Beware of foreign loans with “toxic” clauses – archyde

From Louis Kalumbia

Dar es Salaam. Economists yesterday warned the government to be careful with foreign credit in order to avoid acquiring facilities and resources if it fails to meet contractual obligations.

But the Tanzanian government allayed fears, saying the government will not and will not use the facilities as a guarantor of access to foreign funding.

The observations by experts come at the time when Uganda is at risk of ceding Entebbe International Airport to China on the basis of a loan acquired on March 31, 2015 by the Export-Import (Exim) Bank of China.

Efforts by Entebbe to renegotiate the “toxic clauses” in the $ 200 million loan (Shs713b) taken out six years ago were recently rejected by Beijing authorities.

The “toxic clause” in the treaty provides that Uganda’s state assets will be suspended from seizures and takeovers following arbitration awards in Beijing.

China announced similar measures to the Zambian government in 2018 when it threatened to take over Kenneth Kaunda International Airport, Electricity Company, national broadcasting network, and major road projects as a $ 8.7 billion loan failed to repay could be.


But yesterday the executive director of Repoa, Dr. Donald Mmari that the government should conduct extensive feasibility studies to unequivocally confirm that a particular project can be implemented in a timely manner and that financial feasibility is returned.

“Projects with no economic benefit should not be scheduled for implementation. Contracts with clauses requiring sovereignty or resources such as minerals and gas as collateral should be avoided entirely, ”he said.

The decline in the value of resources on the world market reduces the country’s ability to service the credit and thus endangers the acquisition.

Dr. Mmari was seconded by a senior economist, Prof. Samuel Wangwe, who said the country’s negotiators should only write contracts with workable terms and reject those with dubious clauses.

“The government should better rely on local experts on such issues. Also, domestic banks should work with foreign financial institutions to mobilize on friendly terms, ”he said.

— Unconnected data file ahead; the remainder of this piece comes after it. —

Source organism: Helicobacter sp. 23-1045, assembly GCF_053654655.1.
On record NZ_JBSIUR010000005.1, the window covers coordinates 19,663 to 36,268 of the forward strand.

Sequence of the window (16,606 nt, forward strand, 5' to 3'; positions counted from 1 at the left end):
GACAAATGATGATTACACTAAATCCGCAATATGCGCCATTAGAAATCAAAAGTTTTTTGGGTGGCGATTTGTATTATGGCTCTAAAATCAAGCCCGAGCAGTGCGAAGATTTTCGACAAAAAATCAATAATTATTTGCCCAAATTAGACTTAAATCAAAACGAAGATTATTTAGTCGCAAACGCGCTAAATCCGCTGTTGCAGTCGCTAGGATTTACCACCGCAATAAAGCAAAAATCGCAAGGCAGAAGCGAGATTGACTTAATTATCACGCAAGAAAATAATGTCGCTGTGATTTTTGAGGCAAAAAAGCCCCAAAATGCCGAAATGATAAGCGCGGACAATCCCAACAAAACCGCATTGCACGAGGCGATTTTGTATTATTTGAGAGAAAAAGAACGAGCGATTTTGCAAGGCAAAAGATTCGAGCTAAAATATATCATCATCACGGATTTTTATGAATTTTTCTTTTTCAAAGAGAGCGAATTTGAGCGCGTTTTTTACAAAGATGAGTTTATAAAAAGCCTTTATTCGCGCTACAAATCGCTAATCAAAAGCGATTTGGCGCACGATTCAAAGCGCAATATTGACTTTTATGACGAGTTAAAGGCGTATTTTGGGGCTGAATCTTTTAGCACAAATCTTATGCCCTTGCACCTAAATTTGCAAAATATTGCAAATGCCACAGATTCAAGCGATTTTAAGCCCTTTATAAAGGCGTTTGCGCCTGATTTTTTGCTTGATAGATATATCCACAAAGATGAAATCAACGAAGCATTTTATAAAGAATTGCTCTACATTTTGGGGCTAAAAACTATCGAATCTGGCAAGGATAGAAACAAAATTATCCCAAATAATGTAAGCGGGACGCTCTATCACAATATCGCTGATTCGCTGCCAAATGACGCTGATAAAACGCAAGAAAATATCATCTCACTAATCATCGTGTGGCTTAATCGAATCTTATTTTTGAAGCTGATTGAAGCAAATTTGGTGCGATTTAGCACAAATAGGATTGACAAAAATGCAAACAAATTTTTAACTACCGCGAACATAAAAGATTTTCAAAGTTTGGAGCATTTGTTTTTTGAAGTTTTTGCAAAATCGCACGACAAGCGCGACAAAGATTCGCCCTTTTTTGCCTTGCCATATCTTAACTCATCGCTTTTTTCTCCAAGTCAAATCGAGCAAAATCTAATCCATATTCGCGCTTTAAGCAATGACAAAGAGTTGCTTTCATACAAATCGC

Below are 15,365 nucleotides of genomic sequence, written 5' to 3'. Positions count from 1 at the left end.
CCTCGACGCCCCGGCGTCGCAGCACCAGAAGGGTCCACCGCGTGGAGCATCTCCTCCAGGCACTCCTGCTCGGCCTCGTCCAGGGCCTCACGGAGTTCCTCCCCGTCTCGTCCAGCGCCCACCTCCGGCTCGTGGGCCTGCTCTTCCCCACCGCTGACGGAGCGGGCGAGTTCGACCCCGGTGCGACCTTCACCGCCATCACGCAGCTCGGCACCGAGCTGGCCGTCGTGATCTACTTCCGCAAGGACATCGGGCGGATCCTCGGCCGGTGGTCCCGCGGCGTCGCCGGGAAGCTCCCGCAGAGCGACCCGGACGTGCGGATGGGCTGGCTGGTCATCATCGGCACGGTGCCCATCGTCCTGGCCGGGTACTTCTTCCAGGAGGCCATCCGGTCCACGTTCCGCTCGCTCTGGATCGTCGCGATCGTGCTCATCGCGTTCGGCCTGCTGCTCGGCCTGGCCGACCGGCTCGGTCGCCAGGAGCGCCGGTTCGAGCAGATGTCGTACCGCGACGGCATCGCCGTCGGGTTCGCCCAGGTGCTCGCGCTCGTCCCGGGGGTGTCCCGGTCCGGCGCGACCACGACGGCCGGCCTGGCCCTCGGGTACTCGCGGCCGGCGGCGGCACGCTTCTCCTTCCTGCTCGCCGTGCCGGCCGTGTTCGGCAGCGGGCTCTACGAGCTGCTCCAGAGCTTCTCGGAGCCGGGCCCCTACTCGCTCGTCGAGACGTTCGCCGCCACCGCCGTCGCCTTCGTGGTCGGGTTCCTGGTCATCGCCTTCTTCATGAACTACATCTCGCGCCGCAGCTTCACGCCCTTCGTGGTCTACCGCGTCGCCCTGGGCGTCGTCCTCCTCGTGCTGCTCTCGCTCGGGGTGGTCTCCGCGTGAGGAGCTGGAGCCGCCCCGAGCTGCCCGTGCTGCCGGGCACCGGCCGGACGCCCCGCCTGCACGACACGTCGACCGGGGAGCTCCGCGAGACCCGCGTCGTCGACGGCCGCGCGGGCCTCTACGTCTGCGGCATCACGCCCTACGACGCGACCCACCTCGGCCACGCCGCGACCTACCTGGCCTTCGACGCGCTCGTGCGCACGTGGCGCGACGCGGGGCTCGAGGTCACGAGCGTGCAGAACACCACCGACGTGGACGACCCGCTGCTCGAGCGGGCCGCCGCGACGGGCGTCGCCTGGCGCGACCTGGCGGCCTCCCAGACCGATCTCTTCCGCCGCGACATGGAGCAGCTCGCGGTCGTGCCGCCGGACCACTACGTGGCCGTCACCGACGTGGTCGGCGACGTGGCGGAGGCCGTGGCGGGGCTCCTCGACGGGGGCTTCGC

Prof. Wangwe said that while the Tanzanian government is not concerned about contracts for development projects being carried out in the country, according to reports elsewhere on the continent, it should be careful and do some analysis to identify things that the country lacks and secure low-interest loans.

However, Deputy Minister of Finance and Planning, Mr Hamad Yussuf Masauni, said Tanzanians had nothing to worry about as President Samia Suluhu Hassan’s leadership was careful about financial issues.

“There is nowhere where the government has used the country’s resources as collateral to secure loans, and there is no plan to do the same for ongoing development projects,” he said.

He said the country insured loans in accordance with the law, preferably those that boost the country’s economy and make a significant contribution to the country’s gross domestic product (GDP).

“President Hassan has directed us to look for discounted loans to benefit from a long grace period, 35 percent grants and low interest rates,” he said.

He said the International Monetary Fund (IMF) loan of Sh1.3 trillion fell into that category, but said there were some franchised loans with difficult terms that required strong negotiations in the nation’s best interests.

“Only when we have no alternatives do we switch to commercial loans. It always happens when we are looking for funds to implement the most profitable projects like the standard gauge railway (SGR), ”he said.

Mr Masauni, who also serves as the Kikwajuni MP in Zanzibar, said President Hassan was working hard to improve the country’s diplomatic relations with the international community in order to reduce the preferential loan processes and maintain national debt sustainability.

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